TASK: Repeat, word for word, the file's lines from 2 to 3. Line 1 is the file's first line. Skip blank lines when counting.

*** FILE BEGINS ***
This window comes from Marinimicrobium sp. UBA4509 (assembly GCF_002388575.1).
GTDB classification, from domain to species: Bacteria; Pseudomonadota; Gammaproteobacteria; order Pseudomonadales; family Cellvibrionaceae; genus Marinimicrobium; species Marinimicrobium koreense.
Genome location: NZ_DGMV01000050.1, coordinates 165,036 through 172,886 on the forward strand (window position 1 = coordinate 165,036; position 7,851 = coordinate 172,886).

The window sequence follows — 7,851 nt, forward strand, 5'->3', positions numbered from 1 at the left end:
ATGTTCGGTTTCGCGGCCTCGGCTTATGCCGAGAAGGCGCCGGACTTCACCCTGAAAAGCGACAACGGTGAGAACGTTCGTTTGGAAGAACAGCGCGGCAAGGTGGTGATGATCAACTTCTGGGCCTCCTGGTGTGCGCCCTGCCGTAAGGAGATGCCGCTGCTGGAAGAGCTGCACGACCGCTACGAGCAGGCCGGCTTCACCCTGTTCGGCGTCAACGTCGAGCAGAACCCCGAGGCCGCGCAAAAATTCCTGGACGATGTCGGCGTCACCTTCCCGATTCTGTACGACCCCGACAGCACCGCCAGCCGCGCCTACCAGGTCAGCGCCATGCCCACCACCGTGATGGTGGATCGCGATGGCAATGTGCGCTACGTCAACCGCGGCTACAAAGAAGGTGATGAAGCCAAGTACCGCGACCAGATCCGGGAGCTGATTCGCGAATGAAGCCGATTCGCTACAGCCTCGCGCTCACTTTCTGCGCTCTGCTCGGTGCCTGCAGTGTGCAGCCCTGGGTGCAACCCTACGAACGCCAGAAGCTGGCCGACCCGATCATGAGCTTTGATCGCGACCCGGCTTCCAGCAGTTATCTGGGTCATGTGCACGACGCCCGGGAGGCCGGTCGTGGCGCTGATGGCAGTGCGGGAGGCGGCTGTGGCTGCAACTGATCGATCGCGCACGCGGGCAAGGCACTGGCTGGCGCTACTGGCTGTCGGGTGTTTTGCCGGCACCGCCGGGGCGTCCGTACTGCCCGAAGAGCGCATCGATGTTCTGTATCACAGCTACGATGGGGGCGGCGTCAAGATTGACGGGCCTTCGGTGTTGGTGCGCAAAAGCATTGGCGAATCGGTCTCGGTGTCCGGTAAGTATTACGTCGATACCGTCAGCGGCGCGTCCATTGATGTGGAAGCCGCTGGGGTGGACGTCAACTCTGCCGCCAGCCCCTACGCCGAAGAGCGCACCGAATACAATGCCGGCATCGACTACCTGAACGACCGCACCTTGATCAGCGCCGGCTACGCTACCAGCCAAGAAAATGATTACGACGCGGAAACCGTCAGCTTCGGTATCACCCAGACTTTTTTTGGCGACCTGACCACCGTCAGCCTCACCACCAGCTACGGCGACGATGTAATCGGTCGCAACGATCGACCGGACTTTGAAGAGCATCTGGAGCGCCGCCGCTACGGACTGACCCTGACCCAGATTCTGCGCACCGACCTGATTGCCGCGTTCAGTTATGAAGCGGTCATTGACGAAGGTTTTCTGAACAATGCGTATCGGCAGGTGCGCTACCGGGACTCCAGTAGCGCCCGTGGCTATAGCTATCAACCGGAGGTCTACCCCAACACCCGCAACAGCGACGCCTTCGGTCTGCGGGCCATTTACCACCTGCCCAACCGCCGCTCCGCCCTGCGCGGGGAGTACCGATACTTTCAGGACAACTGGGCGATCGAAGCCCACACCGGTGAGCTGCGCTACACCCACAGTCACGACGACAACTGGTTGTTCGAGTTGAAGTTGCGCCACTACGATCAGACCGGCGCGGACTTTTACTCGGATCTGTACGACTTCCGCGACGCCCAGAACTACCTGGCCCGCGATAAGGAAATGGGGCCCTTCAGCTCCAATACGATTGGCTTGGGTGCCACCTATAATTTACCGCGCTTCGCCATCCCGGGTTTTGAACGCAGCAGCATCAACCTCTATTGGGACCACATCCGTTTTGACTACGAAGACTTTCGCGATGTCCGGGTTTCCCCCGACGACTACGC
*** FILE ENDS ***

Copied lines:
GTDB classification, from domain to species: Bacteria; Pseudomonadota; Gammaproteobacteria; order Pseudomonadales; family Cellvibrionaceae; genus Marinimicrobium; species Marinimicrobium koreense.
Genome location: NZ_DGMV01000050.1, coordinates 165,036 through 172,886 on the forward strand (window position 1 = coordinate 165,036; position 7,851 = coordinate 172,886).